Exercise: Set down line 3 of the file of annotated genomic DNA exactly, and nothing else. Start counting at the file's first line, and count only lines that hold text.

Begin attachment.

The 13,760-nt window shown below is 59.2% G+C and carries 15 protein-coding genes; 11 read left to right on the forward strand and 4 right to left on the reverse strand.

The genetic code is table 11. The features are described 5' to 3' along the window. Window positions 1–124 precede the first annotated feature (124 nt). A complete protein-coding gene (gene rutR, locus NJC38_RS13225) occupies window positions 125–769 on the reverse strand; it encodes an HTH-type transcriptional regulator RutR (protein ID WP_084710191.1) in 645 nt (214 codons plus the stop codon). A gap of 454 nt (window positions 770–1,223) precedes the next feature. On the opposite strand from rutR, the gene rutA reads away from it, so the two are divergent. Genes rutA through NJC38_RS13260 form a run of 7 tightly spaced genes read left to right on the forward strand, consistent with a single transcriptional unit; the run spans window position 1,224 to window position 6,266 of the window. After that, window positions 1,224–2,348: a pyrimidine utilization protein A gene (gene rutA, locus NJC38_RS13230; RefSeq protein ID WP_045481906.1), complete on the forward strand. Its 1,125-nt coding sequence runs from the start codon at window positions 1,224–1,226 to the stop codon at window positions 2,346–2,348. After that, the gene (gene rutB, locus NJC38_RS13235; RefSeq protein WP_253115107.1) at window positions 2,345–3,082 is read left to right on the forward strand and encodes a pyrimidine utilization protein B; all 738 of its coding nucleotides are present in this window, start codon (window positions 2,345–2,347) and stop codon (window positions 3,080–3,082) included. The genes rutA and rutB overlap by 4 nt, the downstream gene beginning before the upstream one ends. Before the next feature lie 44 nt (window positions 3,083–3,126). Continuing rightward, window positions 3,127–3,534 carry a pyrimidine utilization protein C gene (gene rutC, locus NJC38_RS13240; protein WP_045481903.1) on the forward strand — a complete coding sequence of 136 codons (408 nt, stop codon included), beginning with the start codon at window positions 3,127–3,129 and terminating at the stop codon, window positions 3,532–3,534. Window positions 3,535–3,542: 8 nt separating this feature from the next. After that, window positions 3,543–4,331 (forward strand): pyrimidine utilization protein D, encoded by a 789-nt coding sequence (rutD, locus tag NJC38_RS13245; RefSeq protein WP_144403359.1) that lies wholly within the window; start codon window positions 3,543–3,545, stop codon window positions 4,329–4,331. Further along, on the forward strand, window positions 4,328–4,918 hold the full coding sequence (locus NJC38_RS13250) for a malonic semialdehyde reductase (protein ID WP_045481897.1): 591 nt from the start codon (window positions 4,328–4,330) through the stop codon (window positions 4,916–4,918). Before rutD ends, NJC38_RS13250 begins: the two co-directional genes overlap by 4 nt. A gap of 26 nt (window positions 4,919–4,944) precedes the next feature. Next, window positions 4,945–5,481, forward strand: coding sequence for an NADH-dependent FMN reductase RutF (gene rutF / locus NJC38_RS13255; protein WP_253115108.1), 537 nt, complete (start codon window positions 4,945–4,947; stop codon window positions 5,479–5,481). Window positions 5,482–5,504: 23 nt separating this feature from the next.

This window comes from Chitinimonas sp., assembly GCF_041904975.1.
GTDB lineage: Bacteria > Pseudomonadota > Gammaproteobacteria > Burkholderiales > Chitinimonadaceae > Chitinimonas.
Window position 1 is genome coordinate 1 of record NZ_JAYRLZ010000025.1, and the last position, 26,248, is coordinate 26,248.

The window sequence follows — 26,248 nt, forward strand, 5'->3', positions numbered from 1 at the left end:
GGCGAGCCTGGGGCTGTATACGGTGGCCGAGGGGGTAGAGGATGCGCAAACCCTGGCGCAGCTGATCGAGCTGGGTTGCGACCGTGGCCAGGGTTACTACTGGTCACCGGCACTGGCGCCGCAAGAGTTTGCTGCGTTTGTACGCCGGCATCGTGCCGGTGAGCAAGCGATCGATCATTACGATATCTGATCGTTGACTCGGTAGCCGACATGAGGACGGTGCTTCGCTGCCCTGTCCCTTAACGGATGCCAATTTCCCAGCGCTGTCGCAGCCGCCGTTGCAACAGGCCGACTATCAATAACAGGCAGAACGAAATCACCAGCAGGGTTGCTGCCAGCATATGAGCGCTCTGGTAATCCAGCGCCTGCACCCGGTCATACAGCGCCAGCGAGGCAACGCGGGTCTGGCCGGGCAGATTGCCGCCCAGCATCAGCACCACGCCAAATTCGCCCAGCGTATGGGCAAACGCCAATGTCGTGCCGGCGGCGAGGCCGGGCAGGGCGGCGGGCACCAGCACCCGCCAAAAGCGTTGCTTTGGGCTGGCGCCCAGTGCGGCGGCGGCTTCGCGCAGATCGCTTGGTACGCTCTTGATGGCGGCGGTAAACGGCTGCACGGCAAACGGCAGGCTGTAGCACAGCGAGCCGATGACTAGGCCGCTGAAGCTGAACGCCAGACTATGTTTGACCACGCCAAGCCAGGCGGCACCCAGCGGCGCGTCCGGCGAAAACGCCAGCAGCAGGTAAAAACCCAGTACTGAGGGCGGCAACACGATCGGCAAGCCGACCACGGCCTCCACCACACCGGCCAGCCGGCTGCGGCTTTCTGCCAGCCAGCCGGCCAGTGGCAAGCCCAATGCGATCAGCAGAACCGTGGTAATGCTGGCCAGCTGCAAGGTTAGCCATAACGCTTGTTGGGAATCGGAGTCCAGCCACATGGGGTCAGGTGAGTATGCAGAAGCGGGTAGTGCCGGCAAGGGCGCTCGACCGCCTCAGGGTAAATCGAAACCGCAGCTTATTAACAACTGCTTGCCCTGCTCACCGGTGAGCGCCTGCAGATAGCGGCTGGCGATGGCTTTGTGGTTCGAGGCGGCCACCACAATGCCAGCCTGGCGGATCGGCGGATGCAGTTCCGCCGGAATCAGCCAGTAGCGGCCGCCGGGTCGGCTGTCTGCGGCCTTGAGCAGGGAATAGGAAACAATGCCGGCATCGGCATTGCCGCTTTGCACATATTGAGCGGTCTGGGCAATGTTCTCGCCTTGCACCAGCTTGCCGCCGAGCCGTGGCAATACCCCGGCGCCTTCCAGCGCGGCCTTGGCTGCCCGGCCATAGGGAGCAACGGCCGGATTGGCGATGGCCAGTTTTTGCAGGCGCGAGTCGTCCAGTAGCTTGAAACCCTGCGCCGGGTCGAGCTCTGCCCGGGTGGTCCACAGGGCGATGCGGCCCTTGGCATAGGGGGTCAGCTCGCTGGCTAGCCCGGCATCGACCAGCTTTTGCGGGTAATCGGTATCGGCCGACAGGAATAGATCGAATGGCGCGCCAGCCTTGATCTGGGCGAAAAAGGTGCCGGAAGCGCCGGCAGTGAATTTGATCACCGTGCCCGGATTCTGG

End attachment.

This window comes from Chitinimonas sp., assembly GCF_041904975.1.